Report says water treatment plant was at high risk
CHARLESTON, WV -- State officials knew the water treatment plant recently overwhelmed by a chemical leak from Freedom Industries was at high risk for contamination, state lawmakers were told Tuesday.
It was listed clearly in the Source Water Assessment and Protection Program report prepared by the state Bureau for Public Health for Kanawha County in 2002.
The West Virginia Department of Environmental Protection also had authority to regularly inspect the site of the leak through a stormwater permit it issued.
This is evidence there is plenty of information readily available to prevent future spills, Evan Hansen, president of environmental consulting service Downstream Strategies told lawmakers Tuesday afternoon.
But Hansen said it would take a commitment on the part of the state to act on this information.
"We have all the tools in place, it's simply been a lack of will at the DEP to use the tools that they already have," Hansen said.
"That's why I think it's so important to fix what we already have and not create an entirely new regulatory scheme."
Hansen presented Downstream Strategies' take on the spill and recommended law changes Tuesday afternoon during an informational legislative meeting. Hansen's company is also offering private water testing — for a fee — to people in the area affected by the spill.
Hansen's recommendations include creating protection plans — an effort he said is going to require time and money from the state. His company is one that can craft such plans, he said.
Mike Dorsey, an official with the DEP who has worked on cleanup efforts at the leak site also briefed lawmakers on the situation.
Dorsey, who specified he has no involvement in the DEP's legislative deliberations, said remediation at the site is going well.
Latest efforts indicate about 6,251 gallons of crude MCHM leaked out of a hole in a storage tank on the morning of Jan. 9. That's revised downward from the 7,500-gallon amount Dorsey estimated previously.
After leaking from the tank, an unknown amount of the chemical then seeped through an "ancient" concrete wall and into the Elk River, Dorsey said.
The chemical eventually contaminated the water used by the West Virginia American Water Co. Charleston treatment plant to supply its 1,700-mile pipeline network, leading to a do-not-use advisory for 300,000 people and plenty of questions about regulations.
Hansen said he understands there could be a need for more regulation — specifically for aboveground storage tanks. Gov. Earl Ray Tomblin proposed a bill Monday creating a regulatory system for such tanks, as well as other emergency planning procedures.
State Senate Majority Leader John Unger, D-Berkeley, has also introduced a Senate bill calling for additional aboveground tank regulations.
However, Hansen said he thinks creating a new system could divert attention from the fact the state DEP already has the authority and ability to inspect sites like the one Freedom has along the Elk River.
The situation is more about political will, Hansen said.
"So long as our state leaders make it clear that they're not interested in strict enforcement, the DEP is not going to strictly enforce the permits," Hansen said.
"They have all the authority that they need."
Originally the DEP said it had only issued a stormwater permit to Freedom Industries site, and had not done inspections like those done at facilities that produce materials or cause emissions. Several days after the spill, though, the DEP announced the state had inspected the Elk River site a slew of times in the last 20 years.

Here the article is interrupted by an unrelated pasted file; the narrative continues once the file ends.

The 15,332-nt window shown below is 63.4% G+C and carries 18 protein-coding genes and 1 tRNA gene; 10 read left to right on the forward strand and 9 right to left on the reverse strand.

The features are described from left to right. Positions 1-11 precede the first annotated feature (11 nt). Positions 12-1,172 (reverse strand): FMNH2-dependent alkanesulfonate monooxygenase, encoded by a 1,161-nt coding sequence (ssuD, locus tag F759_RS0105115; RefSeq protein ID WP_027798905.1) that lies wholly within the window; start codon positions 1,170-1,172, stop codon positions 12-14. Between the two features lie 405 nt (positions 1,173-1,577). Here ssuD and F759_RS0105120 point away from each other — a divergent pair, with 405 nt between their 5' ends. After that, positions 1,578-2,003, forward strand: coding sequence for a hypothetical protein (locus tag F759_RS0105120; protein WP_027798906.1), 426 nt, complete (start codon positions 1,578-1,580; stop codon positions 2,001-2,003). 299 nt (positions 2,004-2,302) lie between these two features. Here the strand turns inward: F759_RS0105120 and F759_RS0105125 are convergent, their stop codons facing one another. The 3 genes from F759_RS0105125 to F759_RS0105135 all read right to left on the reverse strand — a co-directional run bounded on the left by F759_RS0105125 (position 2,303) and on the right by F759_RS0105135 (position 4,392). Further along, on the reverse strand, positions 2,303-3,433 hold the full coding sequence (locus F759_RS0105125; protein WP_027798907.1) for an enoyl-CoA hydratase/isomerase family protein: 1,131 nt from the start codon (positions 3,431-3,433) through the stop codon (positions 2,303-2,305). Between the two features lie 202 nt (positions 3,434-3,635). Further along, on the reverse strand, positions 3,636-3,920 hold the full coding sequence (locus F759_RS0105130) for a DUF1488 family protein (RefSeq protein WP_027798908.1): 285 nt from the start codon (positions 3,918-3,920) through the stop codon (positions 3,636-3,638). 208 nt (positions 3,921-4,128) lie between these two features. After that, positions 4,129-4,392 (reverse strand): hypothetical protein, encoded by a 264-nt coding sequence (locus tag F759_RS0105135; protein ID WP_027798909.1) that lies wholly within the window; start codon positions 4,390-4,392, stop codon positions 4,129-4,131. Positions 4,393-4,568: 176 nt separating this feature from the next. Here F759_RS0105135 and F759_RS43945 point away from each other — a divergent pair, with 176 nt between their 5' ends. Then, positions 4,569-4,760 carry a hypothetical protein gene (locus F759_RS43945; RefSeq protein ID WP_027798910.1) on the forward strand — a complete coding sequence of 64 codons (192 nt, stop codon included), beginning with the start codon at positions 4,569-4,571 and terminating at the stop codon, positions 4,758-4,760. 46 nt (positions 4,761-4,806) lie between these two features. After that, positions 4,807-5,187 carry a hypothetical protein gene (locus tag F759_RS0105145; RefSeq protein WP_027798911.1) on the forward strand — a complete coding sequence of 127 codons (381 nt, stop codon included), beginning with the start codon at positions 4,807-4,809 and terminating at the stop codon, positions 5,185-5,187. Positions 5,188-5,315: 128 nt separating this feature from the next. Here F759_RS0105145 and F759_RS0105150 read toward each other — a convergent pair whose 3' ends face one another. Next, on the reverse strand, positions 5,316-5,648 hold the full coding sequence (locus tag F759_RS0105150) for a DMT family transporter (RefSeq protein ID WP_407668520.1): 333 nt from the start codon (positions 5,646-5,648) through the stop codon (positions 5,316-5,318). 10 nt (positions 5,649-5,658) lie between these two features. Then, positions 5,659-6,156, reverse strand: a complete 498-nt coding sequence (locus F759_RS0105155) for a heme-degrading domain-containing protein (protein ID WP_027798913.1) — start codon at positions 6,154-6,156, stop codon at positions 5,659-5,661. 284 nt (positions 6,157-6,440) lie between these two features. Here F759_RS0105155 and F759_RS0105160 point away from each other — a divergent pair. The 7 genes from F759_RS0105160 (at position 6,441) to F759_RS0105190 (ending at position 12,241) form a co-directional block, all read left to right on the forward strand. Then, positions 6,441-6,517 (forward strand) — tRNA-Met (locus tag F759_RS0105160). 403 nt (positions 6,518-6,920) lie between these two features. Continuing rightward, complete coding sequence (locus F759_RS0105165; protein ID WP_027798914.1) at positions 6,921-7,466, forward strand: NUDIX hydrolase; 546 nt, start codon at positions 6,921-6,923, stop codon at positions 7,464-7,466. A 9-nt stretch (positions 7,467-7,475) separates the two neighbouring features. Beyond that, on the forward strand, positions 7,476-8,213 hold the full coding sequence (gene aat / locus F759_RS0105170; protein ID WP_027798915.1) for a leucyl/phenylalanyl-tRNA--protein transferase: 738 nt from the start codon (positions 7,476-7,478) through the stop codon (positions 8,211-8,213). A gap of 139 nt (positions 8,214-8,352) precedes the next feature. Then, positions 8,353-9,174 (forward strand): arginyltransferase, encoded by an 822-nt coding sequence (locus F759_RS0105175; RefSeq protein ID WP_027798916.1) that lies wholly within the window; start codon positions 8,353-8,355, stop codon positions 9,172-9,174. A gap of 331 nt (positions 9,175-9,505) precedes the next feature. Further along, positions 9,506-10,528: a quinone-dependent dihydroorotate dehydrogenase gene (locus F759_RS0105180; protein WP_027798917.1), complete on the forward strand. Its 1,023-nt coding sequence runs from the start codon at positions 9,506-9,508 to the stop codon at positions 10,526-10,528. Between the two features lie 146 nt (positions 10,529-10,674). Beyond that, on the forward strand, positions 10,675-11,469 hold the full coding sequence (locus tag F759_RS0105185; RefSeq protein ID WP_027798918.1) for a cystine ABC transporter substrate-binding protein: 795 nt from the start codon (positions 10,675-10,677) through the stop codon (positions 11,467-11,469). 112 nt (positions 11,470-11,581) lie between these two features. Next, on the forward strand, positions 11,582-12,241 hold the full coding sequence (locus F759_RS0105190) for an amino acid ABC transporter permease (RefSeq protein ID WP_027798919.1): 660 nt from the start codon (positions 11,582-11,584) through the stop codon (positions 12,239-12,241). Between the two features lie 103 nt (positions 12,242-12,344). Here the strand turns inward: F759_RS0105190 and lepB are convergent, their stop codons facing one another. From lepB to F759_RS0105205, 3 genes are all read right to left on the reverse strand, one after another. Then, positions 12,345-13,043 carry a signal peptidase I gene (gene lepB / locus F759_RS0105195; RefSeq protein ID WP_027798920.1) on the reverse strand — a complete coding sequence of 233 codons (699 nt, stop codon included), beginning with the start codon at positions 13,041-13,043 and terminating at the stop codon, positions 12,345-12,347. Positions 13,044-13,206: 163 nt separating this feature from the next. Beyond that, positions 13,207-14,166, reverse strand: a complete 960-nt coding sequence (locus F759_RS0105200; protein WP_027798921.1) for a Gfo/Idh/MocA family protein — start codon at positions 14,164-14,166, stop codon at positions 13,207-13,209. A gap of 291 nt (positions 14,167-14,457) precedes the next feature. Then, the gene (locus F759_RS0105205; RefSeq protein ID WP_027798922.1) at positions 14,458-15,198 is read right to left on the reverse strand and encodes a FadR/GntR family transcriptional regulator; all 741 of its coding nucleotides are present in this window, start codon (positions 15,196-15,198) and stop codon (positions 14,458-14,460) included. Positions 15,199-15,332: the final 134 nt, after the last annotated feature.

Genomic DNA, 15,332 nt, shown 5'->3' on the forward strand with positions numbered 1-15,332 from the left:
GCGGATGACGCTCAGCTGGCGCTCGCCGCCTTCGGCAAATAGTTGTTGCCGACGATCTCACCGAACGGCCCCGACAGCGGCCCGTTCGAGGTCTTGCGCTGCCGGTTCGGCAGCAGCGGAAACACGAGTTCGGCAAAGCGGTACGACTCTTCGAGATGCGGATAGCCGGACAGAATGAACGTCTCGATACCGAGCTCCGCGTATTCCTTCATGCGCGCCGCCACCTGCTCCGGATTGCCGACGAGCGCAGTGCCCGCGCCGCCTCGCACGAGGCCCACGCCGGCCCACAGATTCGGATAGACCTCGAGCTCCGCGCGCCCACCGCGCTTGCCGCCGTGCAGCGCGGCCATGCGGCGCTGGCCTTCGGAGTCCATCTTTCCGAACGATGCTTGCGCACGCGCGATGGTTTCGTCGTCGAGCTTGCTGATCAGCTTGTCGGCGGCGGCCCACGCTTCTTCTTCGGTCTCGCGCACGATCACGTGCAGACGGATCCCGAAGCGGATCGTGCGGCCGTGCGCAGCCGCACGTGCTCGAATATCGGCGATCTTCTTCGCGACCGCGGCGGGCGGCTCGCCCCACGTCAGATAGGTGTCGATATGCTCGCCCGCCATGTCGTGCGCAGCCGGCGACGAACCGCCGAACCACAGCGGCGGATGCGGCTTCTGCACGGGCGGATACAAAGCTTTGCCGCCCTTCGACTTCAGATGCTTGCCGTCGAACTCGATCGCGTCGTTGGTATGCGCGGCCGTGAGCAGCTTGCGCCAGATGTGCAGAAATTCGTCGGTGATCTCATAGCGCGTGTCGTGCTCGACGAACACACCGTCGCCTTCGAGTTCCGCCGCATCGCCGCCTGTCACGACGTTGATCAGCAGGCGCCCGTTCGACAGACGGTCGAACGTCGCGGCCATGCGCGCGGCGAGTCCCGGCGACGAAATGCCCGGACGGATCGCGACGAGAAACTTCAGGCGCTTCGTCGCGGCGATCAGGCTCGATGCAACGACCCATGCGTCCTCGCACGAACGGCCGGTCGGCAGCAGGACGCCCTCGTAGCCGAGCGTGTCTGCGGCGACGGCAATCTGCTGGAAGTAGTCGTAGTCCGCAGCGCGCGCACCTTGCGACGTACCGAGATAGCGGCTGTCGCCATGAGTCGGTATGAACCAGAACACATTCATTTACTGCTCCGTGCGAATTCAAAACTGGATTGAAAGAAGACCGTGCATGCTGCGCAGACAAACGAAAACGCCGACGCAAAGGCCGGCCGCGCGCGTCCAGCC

DEP Secretary Randy Huffman said when describing components of the governor's bill that simply walking around a storage facility is not enough. There are registered professional engineers — who don't work for the DEP — that have the ability to adequately test such facilities, he said.
Hansen told lawmakers he thinks the DEP should be required to inspect any site that has a stormwater permit, known formally as a West Virginia/National Pollutant Discharge Elimination System permit.
Those permits should require additional conditions and be specific to the site if the facility is located in a "zone of critical concern," Hansen said.
Such zones are referenced in the governor's bill, as well as in the Bureau for Public Health's source water assessment reports.
Of the 1,500 square miles that make up the Elk River "watershed delineation area," about 6,000 acres are considered to be a zone of critical concern, according to the bureau's report.
The bureau's report identifies more than 50 facilities that could cause contamination in that zone. Comparatively, the Downstream Strategies report 424 facilities sit in the zone affecting Huntington's water supply.
Those source water plans need to be updated, and there need to be plans in place to prepare for an emergency, Hansen said. The governor's bill does call for increased emergency planning by both storage facilities and water providers.
There is plenty of information available now to help improve prevention efforts, Hansen said, but work still needs to be done at the local level to create effective plans.
Tuesday's meeting was planned simply as an informational meeting, so no bills were formally up for debate.
Lawmakers did question Hansen and Dorsey about information available and the spill itself.
The DEP remains at the site of the spill, as does the U.S. Chemical Safety Board and other investigators, Dorsey said. At this point the DEP has cleared all "low-hanging fruit," Dorsey said, and the easily accessible crude MCHM at the site has been cleaned up.
He said he doesn't think the low temperatures or snow moving across the region will affect DEP efforts at the site.
Dorsey said it's now time to start thinking about long-term remediation. He said DEP officials were scheduled to meet with Freedom Wednesday morning to discuss options.